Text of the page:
# Twelve-Tone Music — Invariance

Invariance refers to the preservation of something: intervals, dynamics, rhythms, pitches, and so on. In elementary twelve-tone theory, we…

*Invariance* refers to the preservation of something: intervals, dynamics, rhythms, pitches, and so on. In elementary twelve-tone theory, we are mostly concerned with *intervallic* invariance and *pitch class segmental* invariance.

**Intervallic Invariance**

Any time a row is transposed, the ordered intervallic content of the row is unchanged. Thus, transposition always results in intervallic invariance. Retrograde inversion creates retrograde intervallic invariance.

**Segmental Invariance**

When a pitch-class segment of a row is unchanged when that row is transformed, we say that the segment is “held invariant.” Consider the following example, from Webern’s String Quartet, Op. 28:

The brackets show the discrete tetrachords of the row. Notice that these tetrachords are the *same* amongst the to different rows. That is, the tetrachords are *invariant segments.* These segments are held invariant because of they share the same *relationship* with one another that the rows share. Because the tetrachords are related by *T8*, when the row *as a whole* is transposed by *T8*, those tetrachords are “held invariant.” (Think of the process like this: when the first tetrachord [6789] is transposed by *T8*, it becomes the last tetrachord [2345]. And therefore, when the whole row is transposed by *T8, _the last tetrachord _becomes* the first tetrachord.)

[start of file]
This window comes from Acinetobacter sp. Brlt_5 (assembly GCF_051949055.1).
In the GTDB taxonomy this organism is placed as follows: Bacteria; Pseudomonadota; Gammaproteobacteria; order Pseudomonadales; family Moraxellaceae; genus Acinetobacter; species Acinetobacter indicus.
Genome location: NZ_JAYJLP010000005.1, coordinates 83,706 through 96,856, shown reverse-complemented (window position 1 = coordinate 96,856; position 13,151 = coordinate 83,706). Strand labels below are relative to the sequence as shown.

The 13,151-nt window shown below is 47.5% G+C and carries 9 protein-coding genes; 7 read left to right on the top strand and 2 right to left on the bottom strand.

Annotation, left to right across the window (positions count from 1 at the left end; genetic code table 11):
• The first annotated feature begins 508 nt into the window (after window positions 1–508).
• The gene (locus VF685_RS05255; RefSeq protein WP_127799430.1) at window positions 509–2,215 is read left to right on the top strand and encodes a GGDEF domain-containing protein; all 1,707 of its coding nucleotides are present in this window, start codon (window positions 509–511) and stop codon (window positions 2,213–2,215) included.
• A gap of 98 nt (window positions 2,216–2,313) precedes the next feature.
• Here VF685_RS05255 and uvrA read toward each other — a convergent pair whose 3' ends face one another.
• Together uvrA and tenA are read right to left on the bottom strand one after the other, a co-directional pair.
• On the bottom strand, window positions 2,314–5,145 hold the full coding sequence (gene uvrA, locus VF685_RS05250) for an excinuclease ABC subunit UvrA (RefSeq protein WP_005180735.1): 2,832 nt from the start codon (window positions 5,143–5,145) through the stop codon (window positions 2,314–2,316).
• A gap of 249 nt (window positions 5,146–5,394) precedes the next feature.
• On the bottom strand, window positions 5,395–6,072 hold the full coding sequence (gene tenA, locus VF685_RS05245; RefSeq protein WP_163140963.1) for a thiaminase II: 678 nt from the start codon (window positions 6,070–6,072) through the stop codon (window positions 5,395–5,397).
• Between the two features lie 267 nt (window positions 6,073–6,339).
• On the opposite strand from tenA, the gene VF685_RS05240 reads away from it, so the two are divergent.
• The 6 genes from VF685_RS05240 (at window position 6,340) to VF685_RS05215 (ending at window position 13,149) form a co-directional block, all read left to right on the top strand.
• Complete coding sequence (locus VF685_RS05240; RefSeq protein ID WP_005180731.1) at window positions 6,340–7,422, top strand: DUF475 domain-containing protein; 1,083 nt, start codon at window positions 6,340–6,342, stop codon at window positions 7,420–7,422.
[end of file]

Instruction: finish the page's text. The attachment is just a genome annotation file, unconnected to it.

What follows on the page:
To determine when and if a pitch-class segment of a row will be held invariant:

(1) Find an equivalent set-class elsewhere in the row. This may be a dyad, trichord, tetrachord, etc.

(2) Determine the transpositional or inversional relationship between them.

(3) When the row is transposed or inverted by that *same* relationship a segment will be held invariant.